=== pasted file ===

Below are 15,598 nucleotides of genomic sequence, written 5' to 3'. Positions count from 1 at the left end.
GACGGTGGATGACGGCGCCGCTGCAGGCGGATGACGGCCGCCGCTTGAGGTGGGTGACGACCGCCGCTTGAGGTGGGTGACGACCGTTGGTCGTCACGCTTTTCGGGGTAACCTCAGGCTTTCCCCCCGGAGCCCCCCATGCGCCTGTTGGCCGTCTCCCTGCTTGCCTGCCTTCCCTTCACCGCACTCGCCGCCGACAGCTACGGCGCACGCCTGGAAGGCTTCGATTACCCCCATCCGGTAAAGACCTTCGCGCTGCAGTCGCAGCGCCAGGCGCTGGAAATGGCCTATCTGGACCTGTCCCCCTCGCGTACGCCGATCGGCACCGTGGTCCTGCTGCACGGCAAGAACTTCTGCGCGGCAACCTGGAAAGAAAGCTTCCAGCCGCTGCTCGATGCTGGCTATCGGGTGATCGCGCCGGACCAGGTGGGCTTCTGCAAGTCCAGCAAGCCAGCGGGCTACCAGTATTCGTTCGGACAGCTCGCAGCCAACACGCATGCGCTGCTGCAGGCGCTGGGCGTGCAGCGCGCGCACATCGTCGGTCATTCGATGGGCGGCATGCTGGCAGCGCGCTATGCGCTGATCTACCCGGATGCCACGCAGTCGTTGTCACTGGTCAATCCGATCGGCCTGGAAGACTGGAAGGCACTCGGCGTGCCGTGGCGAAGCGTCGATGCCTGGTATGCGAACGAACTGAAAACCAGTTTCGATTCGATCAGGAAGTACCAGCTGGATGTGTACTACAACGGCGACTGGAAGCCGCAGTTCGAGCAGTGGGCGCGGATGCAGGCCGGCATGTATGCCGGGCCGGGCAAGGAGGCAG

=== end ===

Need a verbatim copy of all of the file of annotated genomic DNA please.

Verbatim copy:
Below are 15,598 nucleotides of genomic sequence, written 5' to 3'. Positions count from 1 at the left end.
GACGGTGGATGACGGCGCCGCTGCAGGCGGATGACGGCCGCCGCTTGAGGTGGGTGACGACCGCCGCTTGAGGTGGGTGACGACCGTTGGTCGTCACGCTTTTCGGGGTAACCTCAGGCTTTCCCCCCGGAGCCCCCCATGCGCCTGTTGGCCGTCTCCCTGCTTGCCTGCCTTCCCTTCACCGCACTCGCCGCCGACAGCTACGGCGCACGCCTGGAAGGCTTCGATTACCCCCATCCGGTAAAGACCTTCGCGCTGCAGTCGCAGCGCCAGGCGCTGGAAATGGCCTATCTGGACCTGTCCCCCTCGCGTACGCCGATCGGCACCGTGGTCCTGCTGCACGGCAAGAACTTCTGCGCGGCAACCTGGAAAGAAAGCTTCCAGCCGCTGCTCGATGCTGGCTATCGGGTGATCGCGCCGGACCAGGTGGGCTTCTGCAAGTCCAGCAAGCCAGCGGGCTACCAGTATTCGTTCGGACAGCTCGCAGCCAACACGCATGCGCTGCTGCAGGCGCTGGGCGTGCAGCGCGCGCACATCGTCGGTCATTCGATGGGCGGCATGCTGGCAGCGCGCTATGCGCTGATCTACCCGGATGCCACGCAGTCGTTGTCACTGGTCAATCCGATCGGCCTGGAAGACTGGAAGGCACTCGGCGTGCCGTGGCGAAGCGTCGATGCCTGGTATGCGAACGAACTGAAAACCAGTTTCGATTCGATCAGGAAGTACCAGCTGGATGTGTACTACAACGGCGACTGGAAGCCGCAGTTCGAGCAGTGGGCGCGGATGCAGGCCGGCATGTATGCCGGGCCGGGCAAGGAGGCAG